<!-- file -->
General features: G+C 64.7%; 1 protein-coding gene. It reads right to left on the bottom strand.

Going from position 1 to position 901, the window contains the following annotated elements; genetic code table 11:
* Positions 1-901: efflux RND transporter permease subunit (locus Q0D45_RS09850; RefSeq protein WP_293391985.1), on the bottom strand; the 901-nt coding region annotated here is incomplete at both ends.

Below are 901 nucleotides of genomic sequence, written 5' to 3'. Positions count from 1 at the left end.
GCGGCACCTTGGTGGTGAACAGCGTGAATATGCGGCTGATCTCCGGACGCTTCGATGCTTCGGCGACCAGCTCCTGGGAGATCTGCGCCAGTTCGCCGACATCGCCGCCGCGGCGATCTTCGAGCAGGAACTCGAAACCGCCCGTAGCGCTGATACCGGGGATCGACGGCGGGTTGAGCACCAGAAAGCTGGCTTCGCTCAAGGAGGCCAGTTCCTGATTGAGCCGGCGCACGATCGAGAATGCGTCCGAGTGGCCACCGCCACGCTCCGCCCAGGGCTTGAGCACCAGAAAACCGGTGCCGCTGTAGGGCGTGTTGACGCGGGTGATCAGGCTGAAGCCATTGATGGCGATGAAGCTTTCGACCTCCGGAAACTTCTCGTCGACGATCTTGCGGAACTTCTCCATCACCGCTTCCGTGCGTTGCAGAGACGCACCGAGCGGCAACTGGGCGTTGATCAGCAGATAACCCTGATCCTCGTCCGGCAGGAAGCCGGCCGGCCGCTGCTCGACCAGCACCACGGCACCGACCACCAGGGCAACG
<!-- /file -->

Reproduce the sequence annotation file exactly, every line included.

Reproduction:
General features: G+C 64.7%; 1 protein-coding gene. It reads right to left on the bottom strand.

Going from position 1 to position 901, the window contains the following annotated elements; genetic code table 11:
* Positions 1-901: efflux RND transporter permease subunit (locus Q0D45_RS09850; RefSeq protein WP_293391985.1), on the bottom strand; the 901-nt coding region annotated here is incomplete at both ends.

Below are 901 nucleotides of genomic sequence, written 5' to 3'. Positions count from 1 at the left end.
GCGGCACCTTGGTGGTGAACAGCGTGAATATGCGGCTGATCTCCGGACGCTTCGATGCTTCGGCGACCAGCTCCTGGGAGATCTGCGCCAGTTCGCCGACATCGCCGCCGCGGCGATCTTCGAGCAGGAACTCGAAACCGCCCGTAGCGCTGATACCGGGGATCGACGGCGGGTTGAGCACCAGAAAGCTGGCTTCGCTCAAGGAGGCCAGTTCCTGATTGAGCCGGCGCACGATCGAGAATGCGTCCGAGTGGCCACCGCCACGCTCCGCCCAGGGCTTGAGCACCAGAAAACCGGTGCCGCTGTAGGGCGTGTTGACGCGGGTGATCAGGCTGAAGCCATTGATGGCGATGAAGCTTTCGACCTCCGGAAACTTCTCGTCGACGATCTTGCGGAACTTCTCCATCACCGCTTCCGTGCGTTGCAGAGACGCACCGAGCGGCAACTGGGCGTTGATCAGCAGATAACCCTGATCCTCGTCCGGCAGGAAGCCGGCCGGCCGCTGCTCGACCAGCACCACGGCACCGACCACCAGGGCAACG